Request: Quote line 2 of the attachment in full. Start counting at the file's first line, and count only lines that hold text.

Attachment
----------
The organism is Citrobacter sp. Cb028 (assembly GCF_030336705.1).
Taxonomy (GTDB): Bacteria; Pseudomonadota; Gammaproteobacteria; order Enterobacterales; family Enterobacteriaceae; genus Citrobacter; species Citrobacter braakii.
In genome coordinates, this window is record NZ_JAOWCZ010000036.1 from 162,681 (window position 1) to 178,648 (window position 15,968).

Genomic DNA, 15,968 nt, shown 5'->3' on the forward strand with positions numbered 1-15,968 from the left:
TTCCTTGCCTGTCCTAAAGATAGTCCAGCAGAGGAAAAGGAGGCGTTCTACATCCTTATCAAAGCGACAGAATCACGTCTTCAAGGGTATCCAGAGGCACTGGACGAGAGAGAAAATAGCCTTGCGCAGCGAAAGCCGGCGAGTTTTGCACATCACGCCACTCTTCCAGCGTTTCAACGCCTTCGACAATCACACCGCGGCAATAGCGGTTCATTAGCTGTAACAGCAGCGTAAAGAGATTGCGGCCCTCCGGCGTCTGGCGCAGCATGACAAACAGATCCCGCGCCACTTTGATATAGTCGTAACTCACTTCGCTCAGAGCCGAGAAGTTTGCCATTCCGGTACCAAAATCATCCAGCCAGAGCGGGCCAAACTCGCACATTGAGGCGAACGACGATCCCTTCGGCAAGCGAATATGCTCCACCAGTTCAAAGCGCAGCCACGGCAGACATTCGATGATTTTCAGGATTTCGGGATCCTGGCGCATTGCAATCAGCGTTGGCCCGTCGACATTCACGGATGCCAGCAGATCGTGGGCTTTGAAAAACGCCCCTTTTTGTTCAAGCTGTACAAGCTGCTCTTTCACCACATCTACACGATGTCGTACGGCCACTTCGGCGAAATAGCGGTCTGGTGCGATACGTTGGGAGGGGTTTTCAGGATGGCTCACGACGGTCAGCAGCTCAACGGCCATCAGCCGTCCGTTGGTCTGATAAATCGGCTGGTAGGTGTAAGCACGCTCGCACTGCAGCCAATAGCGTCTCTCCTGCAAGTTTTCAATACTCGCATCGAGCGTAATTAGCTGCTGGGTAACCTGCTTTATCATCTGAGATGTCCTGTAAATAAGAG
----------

Taxonomy (GTDB): Bacteria; Pseudomonadota; Gammaproteobacteria; order Enterobacterales; family Enterobacteriaceae; genus Citrobacter; species Citrobacter braakii.